10 Great Fall Hikes Near Westchester for Families
While some people bemoan the end of summer, I have always preferred the fall: cooler, less humid weather, changing leaves, apple picking, pumpkin spice, and football.
Plus the kids are back in school; and if your kids are like mine, that just makes them more anxious to get outside. So why not take them on a nature hike, where they can blow off steam and you can enjoy the natural splendor of autumn. With that in mind, here are some great fall hikes for families in and around Westchester County.
And for more seasonal fun, be sure to see our guide to fall fun in Westchester.
Fall Foliage Nature Hikes Near Westchester County
Governor Mario M. Cuomo Bridge Path —Tarrytown / South Nyack
Enjoy breathtaking views on both shores of the Hudson River from the Governor Mario M. Cuomo Bridge Path, which links Westchester and Rockland counties. On a clear day you can see all the way down to the George Washington Bridge. The path features six scenic overlooks, and the landings on each side feature interactive displays, public art, and, importantly, restrooms.
Lenoir Preserve — Yonkers
If your kids, like mine, love animals, you can add some wildlife to your nature hike at Lenoir Preserve. Throughout this 40-acre preserve, which comprises woodlands and field habitats, you can experience hawk migrations, a butterfly and hummingbird garden, dragonfly pond, and other wildlife. And the view of the Palisades across the Hudson River provides a spectacular autumn tableaux.
New York Botanical Gardens — Bronx
Fall is the perfect time of year to visit this 250-acre preserve, easily accessible via the Bronx River Parkway. Among the autumnal highlights are the Thain Family Forest and Azalea Garden, which are just bursting with color. And children will enjoy the Everett Children’s Adventure Garden, where they can climb boulders, explore a maze, and participate in fun, hands-on science activities.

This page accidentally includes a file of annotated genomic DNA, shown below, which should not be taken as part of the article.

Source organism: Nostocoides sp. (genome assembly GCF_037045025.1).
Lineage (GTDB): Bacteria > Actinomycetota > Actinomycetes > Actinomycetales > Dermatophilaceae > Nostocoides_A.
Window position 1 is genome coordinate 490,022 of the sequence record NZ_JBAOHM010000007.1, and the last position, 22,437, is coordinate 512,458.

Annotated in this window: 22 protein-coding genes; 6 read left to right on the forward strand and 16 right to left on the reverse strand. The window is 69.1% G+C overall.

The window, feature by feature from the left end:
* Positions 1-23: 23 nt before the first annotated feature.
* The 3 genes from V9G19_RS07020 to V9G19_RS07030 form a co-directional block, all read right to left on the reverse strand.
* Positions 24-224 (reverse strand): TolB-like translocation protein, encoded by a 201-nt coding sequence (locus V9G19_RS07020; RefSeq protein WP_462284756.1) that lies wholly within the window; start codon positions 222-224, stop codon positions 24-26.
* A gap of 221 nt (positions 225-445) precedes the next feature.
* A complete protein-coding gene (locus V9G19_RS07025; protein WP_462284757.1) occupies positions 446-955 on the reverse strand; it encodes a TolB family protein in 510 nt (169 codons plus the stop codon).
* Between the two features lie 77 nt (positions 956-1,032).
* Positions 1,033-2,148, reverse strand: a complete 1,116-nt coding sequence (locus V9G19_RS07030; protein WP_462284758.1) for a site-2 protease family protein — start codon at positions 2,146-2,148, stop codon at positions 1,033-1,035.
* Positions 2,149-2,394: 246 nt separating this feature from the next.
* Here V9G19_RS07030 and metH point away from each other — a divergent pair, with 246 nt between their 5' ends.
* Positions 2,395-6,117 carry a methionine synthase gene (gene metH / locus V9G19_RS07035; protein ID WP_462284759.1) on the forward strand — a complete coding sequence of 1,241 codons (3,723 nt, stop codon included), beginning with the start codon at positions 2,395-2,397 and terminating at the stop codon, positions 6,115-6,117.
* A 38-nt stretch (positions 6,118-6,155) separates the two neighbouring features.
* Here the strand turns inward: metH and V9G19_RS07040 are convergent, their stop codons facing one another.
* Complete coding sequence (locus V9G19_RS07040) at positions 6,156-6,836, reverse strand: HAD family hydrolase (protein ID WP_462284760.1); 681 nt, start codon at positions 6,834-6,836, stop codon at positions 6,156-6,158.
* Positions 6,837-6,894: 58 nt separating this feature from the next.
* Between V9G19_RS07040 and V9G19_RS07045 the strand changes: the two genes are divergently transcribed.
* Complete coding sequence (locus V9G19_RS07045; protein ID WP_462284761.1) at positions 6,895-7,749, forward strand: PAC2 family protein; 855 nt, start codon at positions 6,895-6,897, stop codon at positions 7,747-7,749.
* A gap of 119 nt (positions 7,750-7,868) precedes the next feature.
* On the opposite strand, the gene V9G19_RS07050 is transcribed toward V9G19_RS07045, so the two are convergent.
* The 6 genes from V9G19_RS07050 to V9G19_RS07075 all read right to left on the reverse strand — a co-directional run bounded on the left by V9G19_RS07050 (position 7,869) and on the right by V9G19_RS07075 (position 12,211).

Rockefeller State Park Preserve — Pleasantville
Within the Rockwood Hall section of Rockefeller State Park Preserve are numerous activities for the kids, including fields in which to romp, interconnecting nature trails, several picnic spots, an old foundation to explore, and a weeping beech tree that the kids will just love climbing. If you are looking to tour the preserve on wheels, however, be forewarned: strollers are welcome, but bicycles are not allowed.
Turkey Mountain Nature Preserve — Yorktown Heights
From its summit of 831 feet, Turkey Mountain Preserve offers spectacular views of the Croton Reservoir and dam, the Hudson River, the New York City skyline, Bear Mountain, the Hudson Highlands, and even the ridge of the Shawangunks. But don’t let the height intimidate you; the hike up is not too steep, and less steep on the way down (although a bit a bit longer).
Walkway Over the Hudson — Poughkeepsie and Highland
The world’s longest elevated pedestrian bridge, the Walkway Over the Hudson links Dutchess and Ulster counties. As with the Governor Mario M. Cuomo Bridge path, you can enjoy spectacular views on both shores of the Hudson River as you traverse an elevated walkway suspended more than 200 feet over the river.
Hit the trails at Bear Mountain State Park for a bit of a challenge. Photo by Anne Gergo
Bear Mountain State Park — Bear Mountain
Situated in rugged mountains rising from the west bank of the Hudson River, Bear Mountain State Park offers dozens of trails catering to every liking. And once your kids get tired of hiking, there are plenty of other diversions, including a playground, merry-go-round, museum, paddleboat rentals, zoo, and multiple picnic areas.
Wander the perfectly manicured Untermyer Gardens.
Untermyer Gardens — Yonkers
Although this sprawling, scenic urban oasis can be enjoyed all year long, the scenery in autumn is particularly sublime. As with Lenoir Preserve, the view of the Palisades across the Hudson is breathtaking. While you take in the scenery, your kids will love climbing around the bridges and tunnels that make up the Temple of Love/Rock and Stream Garden. And there are benches for picnicking. A full walking tour guide is available on its website.
Poet’s Walk Park — Red Hook
Featuring approximately 2 miles of connecting trails, Poet’s Walk is a truly unique park; it’s a designed landscape, a series of “outdoor rooms” separated by stands of trees and stone walls, created in the 1850s. The trails are flat and wide, and they offer spectacular views of the Catskill Mountains, the Kingston-Rhinecliff Bridge, and of course, the Hudson River.
Hike along the paths in the park and over the bridge at Croton Gorge Park.
Croton Gorge Park — Croton-on-Hudson
At the base of the Croton Dam sits Croton Gorge Park, a 97-acre property that affords impressive views of the dam and spillway via a bridge that spans the Croton River and stands more than 200 feet high. In addition, the park provides direct access to New York State’s Old Croton Aqueduct, which begins here. Additional amenities include a playground and picnic area.
Unless noted, photos courtesy of the parks/gardens